"Essentially, it was to have one place where you could go to find it because all these temporary hosting solutions would expire, and then you'd have to re-upload it and look for a new hosting service that wasn't going to be going down with the amount of traffic being sent to it," Ruhstaller told me.

Cojones and Thomor25 did not respond to interview requests for this piece. 

According to a Reddit AMA with the person who claims to have created the titular website (who's since deleted their profile) and uploaded screenshots they embedded in their post, within a month of the site going live, between August 12 and September 12, 2007, it got more than 400,000 visits. The next month nearly 2 million visits, and 5 million the month after. By this point, John Mayer had filmed his spoof with Sherrod Small, and the reaction video phenomenon had gone into full force. One person notably left out of the Two Girls One Cup phenomenon is Fiorito himself, who, ostensibly like many people who created the original content, was not responsible or compensated for their work being spread as far as it eventually was. "We were always kind of wondering, like, 'Oh, is this guy gonna sue us for putting this video up of his?'" Ruhstaller said. However, in the past, Fiorito has claimed that "money is not the main reason that I make these films."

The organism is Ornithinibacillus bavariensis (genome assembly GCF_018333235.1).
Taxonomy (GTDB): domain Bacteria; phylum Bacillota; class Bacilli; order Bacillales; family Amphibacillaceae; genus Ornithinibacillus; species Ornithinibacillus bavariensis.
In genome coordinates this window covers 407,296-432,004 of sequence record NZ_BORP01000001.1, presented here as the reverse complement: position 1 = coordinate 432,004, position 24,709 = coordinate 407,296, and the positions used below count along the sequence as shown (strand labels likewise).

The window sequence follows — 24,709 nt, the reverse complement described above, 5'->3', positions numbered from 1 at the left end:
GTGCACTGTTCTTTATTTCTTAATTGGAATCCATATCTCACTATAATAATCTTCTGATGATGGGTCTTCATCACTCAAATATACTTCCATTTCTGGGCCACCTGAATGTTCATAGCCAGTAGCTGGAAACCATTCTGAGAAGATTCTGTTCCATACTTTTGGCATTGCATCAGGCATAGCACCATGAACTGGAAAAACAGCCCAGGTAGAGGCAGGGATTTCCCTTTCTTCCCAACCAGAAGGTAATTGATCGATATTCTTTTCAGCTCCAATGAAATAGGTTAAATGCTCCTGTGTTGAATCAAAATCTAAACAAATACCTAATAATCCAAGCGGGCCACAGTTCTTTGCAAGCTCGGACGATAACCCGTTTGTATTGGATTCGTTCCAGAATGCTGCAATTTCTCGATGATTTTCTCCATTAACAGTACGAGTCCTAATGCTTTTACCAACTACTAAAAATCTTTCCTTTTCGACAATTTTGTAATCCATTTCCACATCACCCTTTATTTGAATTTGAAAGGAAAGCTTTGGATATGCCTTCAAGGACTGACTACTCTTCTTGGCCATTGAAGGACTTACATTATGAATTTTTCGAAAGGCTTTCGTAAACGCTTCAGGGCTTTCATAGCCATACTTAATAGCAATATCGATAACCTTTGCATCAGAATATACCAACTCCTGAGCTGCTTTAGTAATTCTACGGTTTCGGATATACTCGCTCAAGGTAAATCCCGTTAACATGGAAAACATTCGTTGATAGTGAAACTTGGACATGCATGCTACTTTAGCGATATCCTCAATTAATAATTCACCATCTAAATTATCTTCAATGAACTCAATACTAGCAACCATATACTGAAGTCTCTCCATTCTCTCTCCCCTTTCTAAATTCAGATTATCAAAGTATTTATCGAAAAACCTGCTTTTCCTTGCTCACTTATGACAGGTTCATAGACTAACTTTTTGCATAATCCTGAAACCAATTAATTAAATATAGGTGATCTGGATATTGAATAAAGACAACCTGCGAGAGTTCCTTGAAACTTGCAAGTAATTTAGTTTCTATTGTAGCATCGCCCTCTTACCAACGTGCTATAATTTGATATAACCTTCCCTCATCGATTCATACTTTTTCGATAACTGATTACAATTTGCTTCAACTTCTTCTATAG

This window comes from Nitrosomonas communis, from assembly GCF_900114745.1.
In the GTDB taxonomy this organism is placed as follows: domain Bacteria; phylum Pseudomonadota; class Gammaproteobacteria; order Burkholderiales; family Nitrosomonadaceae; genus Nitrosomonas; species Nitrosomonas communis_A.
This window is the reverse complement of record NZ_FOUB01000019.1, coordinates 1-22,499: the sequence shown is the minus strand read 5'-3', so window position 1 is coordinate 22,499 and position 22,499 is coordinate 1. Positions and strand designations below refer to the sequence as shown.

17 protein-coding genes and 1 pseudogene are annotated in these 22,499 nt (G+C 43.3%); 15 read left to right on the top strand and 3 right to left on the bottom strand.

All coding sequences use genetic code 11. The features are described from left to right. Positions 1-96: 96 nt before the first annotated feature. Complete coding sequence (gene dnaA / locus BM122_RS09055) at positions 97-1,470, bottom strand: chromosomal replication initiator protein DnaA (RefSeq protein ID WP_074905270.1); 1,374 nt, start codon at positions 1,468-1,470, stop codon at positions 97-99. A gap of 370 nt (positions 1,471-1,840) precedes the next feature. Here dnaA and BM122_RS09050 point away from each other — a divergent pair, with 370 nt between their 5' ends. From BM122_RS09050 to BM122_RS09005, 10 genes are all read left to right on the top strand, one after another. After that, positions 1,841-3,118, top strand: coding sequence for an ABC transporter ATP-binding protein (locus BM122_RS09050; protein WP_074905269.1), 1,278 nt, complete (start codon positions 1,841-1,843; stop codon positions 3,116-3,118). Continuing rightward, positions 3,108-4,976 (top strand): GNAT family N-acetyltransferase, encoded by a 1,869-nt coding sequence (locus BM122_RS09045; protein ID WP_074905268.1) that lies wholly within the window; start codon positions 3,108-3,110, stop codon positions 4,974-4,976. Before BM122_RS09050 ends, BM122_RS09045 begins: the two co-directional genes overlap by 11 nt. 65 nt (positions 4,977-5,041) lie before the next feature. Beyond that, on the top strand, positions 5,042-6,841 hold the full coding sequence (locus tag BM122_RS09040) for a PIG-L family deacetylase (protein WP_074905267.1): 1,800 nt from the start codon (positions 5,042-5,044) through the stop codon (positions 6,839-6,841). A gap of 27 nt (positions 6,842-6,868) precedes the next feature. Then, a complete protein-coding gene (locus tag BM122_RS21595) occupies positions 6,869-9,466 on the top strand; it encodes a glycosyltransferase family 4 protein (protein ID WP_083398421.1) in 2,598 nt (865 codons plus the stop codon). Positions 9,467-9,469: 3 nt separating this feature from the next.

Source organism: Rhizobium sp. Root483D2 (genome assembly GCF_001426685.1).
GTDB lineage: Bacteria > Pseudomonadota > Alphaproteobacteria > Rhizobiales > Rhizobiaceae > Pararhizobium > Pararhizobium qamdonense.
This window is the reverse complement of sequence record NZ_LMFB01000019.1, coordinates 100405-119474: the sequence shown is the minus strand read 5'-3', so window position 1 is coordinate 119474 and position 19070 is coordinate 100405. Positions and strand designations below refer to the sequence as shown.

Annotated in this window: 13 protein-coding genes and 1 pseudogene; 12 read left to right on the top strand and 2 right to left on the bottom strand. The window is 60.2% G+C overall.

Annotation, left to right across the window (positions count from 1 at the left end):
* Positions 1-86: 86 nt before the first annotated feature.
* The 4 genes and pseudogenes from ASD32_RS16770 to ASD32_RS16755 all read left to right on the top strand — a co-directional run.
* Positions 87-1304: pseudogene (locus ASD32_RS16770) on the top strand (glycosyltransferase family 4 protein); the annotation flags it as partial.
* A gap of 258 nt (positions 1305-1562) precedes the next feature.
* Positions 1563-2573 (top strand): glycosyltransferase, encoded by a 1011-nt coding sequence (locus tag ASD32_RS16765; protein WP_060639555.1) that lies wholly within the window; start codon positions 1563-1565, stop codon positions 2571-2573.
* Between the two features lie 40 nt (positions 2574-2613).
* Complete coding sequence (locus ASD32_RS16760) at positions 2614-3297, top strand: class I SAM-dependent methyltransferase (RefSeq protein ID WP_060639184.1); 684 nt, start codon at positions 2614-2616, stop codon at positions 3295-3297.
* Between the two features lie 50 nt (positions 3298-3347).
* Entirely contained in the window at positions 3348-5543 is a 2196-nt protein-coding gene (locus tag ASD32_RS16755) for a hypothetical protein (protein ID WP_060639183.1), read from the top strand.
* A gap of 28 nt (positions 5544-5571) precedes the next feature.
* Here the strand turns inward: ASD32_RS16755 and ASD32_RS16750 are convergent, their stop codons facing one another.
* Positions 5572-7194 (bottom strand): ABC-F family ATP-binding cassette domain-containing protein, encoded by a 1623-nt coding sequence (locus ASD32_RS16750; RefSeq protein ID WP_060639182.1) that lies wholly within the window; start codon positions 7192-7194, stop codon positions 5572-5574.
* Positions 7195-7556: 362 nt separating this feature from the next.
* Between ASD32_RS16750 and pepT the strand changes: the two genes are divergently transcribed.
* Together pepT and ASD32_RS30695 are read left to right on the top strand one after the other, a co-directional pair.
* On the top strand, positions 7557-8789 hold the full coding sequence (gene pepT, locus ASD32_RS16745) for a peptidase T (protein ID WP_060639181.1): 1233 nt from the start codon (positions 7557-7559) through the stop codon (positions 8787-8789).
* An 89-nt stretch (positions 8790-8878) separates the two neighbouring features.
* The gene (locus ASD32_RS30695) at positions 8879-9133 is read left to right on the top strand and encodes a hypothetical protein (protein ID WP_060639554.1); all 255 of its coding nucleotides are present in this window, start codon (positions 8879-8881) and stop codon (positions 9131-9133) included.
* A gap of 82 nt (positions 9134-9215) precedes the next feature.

At its peak, Two Girls One Cup got 11.5 million hits in one month. Throughout the six months the creator owned the site, it got nearly 32 million hits and nearly 43 million pageviews before they sold it for an unspecified "six-figure" amount. According to data provided in the Reddit AMA, The average time spent on the site clocked in at one minute and two seconds, meaning most visitors were sitting and stomaching the entire 1-minute-long video. It was even parodied by singer John Mayer, who eats frozen yogurt in a video titled “Two Guys, One Cup.” Esquire showed it to George Clooney, who apparently ran out of the room in disgust before watching his PR handler also see it.